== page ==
Could there be a law to protect the free choice of operating system?

Vicen Rodriguez Vicen_Rodriguez at
Mon Mar 4 23:47:12 UTC 2013

Hello Alessandro,

First of all, thanks a lot for your complete and detailed answer.

> btw: why only the EU?

It is a start point. I'm in Europe and this is a FSF Europe list. If it
works for EU, maybe it could be adopted in other regions.

> Likewise, while I understand not everyone can replace the engine, I'd
> love to buy a car without wheels and without a battery, so I can
> install the ones that best match my needs and use pattern.
> Back to the software/hardware split, I would love to buy a cell phone
> without software and put the one of my choice, and the same applies
> to the music player, the TV set, the dishwasher, the microwave oven
> and the espresso machine.

Maybe those are similar cases. Despite it, I prefer to start for laptops
and OS.

> While I sympathise, reality is exactly the other way round. The
> profit, the companies and the holy "marketplace" are the most
> important things out there.

Maybe companies and marketplace seem to be considered sometimes most
important than citizens' freedom and rights. We should work to fix that,
at least regarding software. 

> So, the right path to attack the problem you describe is requesting a
> split of the contract.


> Thus, if we use the proprietary vendor's efforts in promoting wider
> knowledge of their "intellectual property", and we help them in
> reminding their users to not "pirate" that crap to friends, then we
> may have some (little) chance of suceeding.  We can request rules to
> split out the *sell* from the *license* in monetary exchanges for
> computing devices, in order to raise awareness about what is allowed
> and what is not, to help software vendors defending their own rights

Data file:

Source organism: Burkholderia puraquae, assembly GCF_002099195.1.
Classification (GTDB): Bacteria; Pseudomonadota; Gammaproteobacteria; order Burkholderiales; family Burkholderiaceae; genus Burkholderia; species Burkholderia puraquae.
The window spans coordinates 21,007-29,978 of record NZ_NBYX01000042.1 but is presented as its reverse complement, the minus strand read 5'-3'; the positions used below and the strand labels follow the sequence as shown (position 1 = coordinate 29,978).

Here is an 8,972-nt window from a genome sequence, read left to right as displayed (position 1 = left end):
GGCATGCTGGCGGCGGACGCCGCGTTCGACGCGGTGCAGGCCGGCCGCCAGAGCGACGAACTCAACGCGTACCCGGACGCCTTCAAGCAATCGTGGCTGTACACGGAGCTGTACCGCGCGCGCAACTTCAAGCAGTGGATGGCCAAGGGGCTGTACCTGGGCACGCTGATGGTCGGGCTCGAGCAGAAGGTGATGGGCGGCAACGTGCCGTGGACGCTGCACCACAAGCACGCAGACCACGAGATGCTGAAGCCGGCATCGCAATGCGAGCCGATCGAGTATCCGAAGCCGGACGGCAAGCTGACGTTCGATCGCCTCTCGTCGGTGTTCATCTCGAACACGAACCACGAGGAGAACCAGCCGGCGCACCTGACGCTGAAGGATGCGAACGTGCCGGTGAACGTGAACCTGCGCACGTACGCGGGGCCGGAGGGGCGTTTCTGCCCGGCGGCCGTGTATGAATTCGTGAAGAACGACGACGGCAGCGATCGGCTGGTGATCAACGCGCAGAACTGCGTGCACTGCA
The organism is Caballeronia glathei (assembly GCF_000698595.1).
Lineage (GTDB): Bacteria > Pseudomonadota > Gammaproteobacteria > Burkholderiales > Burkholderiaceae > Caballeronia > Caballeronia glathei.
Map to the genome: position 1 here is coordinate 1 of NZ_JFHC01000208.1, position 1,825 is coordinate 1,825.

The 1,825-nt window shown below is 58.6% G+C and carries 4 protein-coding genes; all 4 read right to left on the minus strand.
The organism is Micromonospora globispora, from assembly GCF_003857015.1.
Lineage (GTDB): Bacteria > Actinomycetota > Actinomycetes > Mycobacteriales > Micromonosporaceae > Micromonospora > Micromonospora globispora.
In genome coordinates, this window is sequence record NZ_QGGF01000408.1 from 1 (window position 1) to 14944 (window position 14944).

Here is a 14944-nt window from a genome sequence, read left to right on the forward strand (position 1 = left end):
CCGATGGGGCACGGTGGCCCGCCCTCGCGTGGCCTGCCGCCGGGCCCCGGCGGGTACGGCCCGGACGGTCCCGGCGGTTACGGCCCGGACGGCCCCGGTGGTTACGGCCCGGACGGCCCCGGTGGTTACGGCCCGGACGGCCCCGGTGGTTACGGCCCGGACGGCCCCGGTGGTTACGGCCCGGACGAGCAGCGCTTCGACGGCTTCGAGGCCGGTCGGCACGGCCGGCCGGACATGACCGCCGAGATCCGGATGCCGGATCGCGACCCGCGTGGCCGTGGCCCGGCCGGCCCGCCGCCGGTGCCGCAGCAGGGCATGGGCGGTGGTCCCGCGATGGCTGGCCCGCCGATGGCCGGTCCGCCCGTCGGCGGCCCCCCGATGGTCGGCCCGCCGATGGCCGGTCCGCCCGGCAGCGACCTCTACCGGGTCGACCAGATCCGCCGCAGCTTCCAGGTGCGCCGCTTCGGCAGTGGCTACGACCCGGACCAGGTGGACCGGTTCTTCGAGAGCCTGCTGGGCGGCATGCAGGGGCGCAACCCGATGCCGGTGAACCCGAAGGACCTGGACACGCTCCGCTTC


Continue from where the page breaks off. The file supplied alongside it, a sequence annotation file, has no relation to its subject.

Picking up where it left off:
> and better protect "intellectual property" overall.
> As a side effect, we'll automatically achieve more awareness about how
> licensing *that* crap is not really mandatory, and there are cheaper
> and sweeter pieces of crap out there, that run on the same hardware.

Maybe I don't understand completely the idea.
Please, correct me if I'm wrong:
- Buying a computer we buy an object and, then, we own it.
- Buying software we buy a license, a right to use the software under
certain conditions.
- If the software manufacturer and/or vendor wants to correctly protect
his product, the license, from a bad use, being able to demonstrate the
buyer has really acquired the rights specified on the license and then
there is an agreement, the software purchase should be differentiated
(split) from the computer purchase (point #1).
- If that happens, it could be easier for some buyers, in a next step,
to decide not to buy the OS license recommended by the computer seller,
but only the computer (point #2).

Is it right?
If yes, it seems roughly the same idea I had and the same conclusion
from a different perspective, with the emphasis in the protection of the
software licenses and not in the rights of the buyers.
Perhaps both views could reinforce each other.

> Unfortunately, and I'll conclude, this technological market is
> disappearing, and we are late as usual. [...], but maybe it would be wasted time because by the time we
> achieve the result that market place would be inexistent already.

If we fight for freedom, we should be prepared for long in coming. If we
do not fight for it, it will never arrive. 

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